Australia: The Boats Haven’t Stopped

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Australia: The Boats Haven’t Stopped

Australia’s policy of turning back asylum seekers continues to attract controversy.

Australia: The Boats Haven’t Stopped
Credit: Takver via Flickr.com

For more than six months the new Australian government’s tactics of using the Navy to forcibly turn back boats, and putting asylum seekers in unseaworthy vessels and onto portable life boats before sending them back to Indonesia, appears to have stopped the flow of vessels.

However, news of a boat carrying 153 Tamil asylum seekers near Christmas Island may challenge the government’s policy. Unlike many of the boats that come from Indonesia, this boat will pose a unique challenge as it came from the Indian city of Pondicherry and took 16 days to reach Christmas Island.

While the Australian government is refusing to divulge information about the boat, refugee advocates made contact with someone on board Saturday.

The Refugee Action Coalition spokesperson said that they had been told the boat was in rough weather and that many of the children on board where ill from the more than two weeks at sea.  There are 37 children believed to be on board, including a one-year-old baby.

While nothing has been heard from the boat since Saturday, there are reports that the passengers have been picked up and are on board a customs vessel capable of holding 250 people. If the refugees are transferred to Christmas Island, it will put a serious dent in the government’s claim to have “stopped the boats.” The government has implied though that the boat may be sent back directly to South Asia.

Meanwhile another boat originating from Indonesia is believed to have also been intercepted by Navy vessels.

Despite the policy of long, drawn-out offshore processing in places like Manus Island in Papua New Guniea and Nauru, introduced by the previous government, refuges still kept coming to Australia. The condition of Australia’s offshore detention centers have been heavily criticized by human rights groups as well as the U.N.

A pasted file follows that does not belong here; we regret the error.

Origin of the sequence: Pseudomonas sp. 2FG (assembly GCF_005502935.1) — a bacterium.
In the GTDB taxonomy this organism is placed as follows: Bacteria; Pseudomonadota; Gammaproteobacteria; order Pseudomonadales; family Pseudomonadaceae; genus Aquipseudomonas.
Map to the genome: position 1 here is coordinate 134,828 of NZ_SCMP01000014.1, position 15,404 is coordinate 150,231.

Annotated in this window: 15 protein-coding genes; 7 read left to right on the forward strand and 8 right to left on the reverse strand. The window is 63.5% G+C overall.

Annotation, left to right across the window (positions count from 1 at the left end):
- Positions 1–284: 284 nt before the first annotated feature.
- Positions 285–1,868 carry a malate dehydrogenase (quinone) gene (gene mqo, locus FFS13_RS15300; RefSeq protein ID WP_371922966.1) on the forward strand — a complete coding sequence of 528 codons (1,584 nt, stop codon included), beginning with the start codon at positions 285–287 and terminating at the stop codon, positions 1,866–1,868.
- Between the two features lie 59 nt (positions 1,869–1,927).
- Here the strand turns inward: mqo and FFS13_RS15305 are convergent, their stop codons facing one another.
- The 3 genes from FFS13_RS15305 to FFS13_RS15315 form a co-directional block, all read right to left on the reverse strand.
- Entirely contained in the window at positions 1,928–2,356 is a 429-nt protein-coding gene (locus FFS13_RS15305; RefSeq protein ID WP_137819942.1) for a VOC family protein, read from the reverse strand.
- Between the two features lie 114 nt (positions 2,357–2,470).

These criticisms include the indefinite detention of children, inadequate provision of water, as well as detainees being referred to by numbers rather than names.

In February this year, an Iranian asylum seeker was killed and several others injured during violence found to be perpetrated by local security contractors paid by the Australian government.

The ongoing arrival of boats has demonstrated that the government’s policies have only gone so far in “stopping the boats.” The government has refused to announce figures on how many boats have been forcibly turned back, merely claiming that they have been stopped. While the policy has added to the further deterioration of Indonesian-Australian bilateral relations, Indonesia feels that Australia’s policy is merely shifting the burden of refugees onto Indonesia.

Australia is a signatory to the UN Refugee Convention, however those seeking asylum by boat, or “illegal maritime arrivals” as they are referred to by the government, have been a highly political issue in Australia for more than a decade. Seeking asylum, by whatever method of arrival, is legal under Australian and international law.

The Liberal party went into the election last year claiming the then government’s policies of indefinite detention both onshore and offshore, including that of children, was not adequate.

Australia now settles those who are found to be genuine refugees in a third country, such as Nauru, with a deal close to being signed with Cambodia as well. The Immigration Department has been silent in the media concerning issues relating to asylum seekers, claiming that it is a matter of national security.